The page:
Friday, July 24, 2009

Widgets, Folksonomies, Mashups and Syndication

How can tools with names like Twitter, Delicious, Facebook, Wiki, Blog, Vlog, TalkShoe and Ning provide serious advances in business and personal productivity, creativity and innovation?

Can't I just ignore the buzz?

You can, says author and innovation adviser, futurist Paul Schumann. But if you do miss this set of disruptive innovations, it's going to be difficult to catch up.

It's not too late to start now!

In his latest webinar on July 23, 2009 Paul invited participants to join him as he shared his knowledge and explored the importance of web 2.0 technologies

The Webinar focused on:
- Web 2.0 and Why you can't ignore the buzz
- Widgets, Folksonomies, Mashups and Syndication
- Why this set of innovations is going to disrupt almost everything
- 7 Simple things you can do now to stay ahead of the game

To view a recording of the webinar, click here. To look at the chat contents, click here.

To see links to the sources mentioned in the presentation, click here.

To ask/answer questions about the webinar, join the forum.

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1 comment:

  1. From Wolfgang Korzen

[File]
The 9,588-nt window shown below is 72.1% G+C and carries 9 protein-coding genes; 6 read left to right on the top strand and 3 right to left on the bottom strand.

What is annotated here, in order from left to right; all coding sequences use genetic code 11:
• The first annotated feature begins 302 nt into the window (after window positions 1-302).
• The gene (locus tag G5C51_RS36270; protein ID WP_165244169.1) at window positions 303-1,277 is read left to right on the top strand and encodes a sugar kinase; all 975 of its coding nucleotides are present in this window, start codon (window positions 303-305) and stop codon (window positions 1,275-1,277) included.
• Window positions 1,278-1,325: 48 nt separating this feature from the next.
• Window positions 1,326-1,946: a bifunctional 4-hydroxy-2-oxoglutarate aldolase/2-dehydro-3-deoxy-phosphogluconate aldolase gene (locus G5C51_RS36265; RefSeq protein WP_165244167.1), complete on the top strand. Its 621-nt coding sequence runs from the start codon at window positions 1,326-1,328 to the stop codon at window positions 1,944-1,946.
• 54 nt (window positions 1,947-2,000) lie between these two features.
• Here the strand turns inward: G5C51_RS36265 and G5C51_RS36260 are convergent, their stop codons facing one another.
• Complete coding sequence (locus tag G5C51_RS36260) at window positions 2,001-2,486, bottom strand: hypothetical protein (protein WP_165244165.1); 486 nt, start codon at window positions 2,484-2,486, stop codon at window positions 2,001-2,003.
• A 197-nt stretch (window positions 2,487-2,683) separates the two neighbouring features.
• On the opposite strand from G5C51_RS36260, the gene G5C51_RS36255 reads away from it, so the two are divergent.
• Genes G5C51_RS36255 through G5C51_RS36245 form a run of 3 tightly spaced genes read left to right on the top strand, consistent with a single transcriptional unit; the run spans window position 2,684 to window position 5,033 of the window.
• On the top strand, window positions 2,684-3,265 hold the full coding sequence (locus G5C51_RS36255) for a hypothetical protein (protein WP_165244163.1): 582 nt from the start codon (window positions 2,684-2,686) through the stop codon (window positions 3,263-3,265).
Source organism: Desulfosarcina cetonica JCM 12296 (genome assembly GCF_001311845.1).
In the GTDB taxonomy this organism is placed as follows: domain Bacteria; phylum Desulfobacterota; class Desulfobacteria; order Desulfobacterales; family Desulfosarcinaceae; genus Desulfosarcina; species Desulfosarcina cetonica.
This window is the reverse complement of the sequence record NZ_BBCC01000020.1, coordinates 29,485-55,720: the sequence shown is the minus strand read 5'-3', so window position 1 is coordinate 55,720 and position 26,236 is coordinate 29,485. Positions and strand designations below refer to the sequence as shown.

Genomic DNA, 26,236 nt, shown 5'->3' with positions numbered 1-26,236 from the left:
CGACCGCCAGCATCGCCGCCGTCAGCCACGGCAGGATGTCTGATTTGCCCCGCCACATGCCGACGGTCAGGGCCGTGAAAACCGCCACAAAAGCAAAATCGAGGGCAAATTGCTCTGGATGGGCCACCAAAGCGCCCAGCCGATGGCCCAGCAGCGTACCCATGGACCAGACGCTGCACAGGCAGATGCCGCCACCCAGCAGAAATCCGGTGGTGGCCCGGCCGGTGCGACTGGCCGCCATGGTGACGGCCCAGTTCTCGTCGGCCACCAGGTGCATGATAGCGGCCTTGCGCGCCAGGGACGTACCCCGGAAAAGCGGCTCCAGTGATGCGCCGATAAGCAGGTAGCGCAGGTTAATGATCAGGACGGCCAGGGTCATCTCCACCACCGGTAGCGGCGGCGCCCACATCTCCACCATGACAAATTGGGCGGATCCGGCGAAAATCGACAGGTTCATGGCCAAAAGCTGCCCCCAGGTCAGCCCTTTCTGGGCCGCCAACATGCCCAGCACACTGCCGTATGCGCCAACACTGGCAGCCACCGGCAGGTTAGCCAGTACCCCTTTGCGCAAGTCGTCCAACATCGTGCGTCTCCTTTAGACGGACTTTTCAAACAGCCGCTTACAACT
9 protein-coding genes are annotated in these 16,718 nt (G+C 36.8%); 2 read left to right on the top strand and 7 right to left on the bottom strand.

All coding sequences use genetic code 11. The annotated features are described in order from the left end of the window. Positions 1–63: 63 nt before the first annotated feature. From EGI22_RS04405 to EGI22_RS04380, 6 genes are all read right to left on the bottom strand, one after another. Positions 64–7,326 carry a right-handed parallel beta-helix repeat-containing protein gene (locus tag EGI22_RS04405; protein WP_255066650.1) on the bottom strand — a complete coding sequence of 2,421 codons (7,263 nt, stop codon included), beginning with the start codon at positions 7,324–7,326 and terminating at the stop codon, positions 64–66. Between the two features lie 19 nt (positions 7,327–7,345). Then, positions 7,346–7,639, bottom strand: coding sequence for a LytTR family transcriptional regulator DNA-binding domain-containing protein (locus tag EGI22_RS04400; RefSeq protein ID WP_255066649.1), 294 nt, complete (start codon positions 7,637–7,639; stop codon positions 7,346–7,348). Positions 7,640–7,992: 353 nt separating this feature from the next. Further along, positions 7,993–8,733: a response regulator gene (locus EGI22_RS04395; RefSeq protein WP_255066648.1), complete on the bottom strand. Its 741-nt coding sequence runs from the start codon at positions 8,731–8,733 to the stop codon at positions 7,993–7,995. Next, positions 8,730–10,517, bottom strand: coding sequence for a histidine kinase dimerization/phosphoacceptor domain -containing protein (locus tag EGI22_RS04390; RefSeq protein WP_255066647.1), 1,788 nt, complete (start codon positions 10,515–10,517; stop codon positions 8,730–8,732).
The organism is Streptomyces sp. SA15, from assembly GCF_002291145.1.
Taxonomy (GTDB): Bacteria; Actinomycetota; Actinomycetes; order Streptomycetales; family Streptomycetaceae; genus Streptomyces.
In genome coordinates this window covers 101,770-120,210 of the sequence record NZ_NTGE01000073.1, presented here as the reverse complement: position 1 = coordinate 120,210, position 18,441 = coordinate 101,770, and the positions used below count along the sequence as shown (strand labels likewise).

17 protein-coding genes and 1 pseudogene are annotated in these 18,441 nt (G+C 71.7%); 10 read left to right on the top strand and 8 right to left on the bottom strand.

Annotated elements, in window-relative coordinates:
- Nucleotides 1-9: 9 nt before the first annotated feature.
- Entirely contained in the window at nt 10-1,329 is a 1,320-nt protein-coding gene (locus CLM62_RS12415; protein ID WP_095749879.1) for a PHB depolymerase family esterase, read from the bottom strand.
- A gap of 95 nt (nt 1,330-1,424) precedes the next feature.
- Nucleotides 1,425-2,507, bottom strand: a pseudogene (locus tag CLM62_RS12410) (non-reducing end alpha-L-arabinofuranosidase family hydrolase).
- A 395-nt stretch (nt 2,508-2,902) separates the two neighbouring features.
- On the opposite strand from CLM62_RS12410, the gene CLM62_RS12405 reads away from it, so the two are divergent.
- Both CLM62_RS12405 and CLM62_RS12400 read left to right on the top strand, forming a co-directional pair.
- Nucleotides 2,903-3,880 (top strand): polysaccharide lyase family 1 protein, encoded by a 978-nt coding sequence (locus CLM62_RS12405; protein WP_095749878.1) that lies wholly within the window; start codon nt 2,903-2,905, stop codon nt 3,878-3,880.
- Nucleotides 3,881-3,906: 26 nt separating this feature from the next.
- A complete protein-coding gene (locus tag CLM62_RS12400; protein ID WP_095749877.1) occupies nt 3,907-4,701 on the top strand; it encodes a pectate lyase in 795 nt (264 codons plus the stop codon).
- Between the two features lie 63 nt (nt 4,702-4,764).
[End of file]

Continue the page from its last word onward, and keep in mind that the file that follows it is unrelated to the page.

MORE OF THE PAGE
A sort of an encyclopedia certainly would have to be the basis. I see it as a small effort, just as a first orientation-aid for newcomers.

    I think the little database should not only describe the tools. I see the purpose of this effort mainly to answer the question “Which of the (similar) tools are worth to invest my time?

    Newcomers not only want to know quickly “What can I do with this tool?” but also “Which tool fits best to me?”. As we all know, the time effort is considerable to find out what is really useful and what not.

    These questions are user-oriented. This means, such a little data bank should have validation and ranking, corresponding to various types of users.

    Over the time, the database may grow, as more web2.0 tools come to market. New tools should be evaluated continuously. It may develop to a neutral rating platform.

    The structure of the database should be simple and encompass two main segments – purpose and validation.

    A1) Name and Purpose. What can be accomplished with the tool?
    A2) For whom is it useful? (Different tools for different people). Whom does it suit? Target/user groups?

    B) Validation. Maybe a two-fold validation - one by experts, one by users.
    B1) Usefulness, importance, etc.
    B2) Advantage / disadvantage
    B3) Pitfalls / Risks. Taking the criminal energy into account that exists in parts of the web, it may help to mention possible risks.
    B4) Recommendation / rating by web-experts
    B5) Rating by users; (user structure)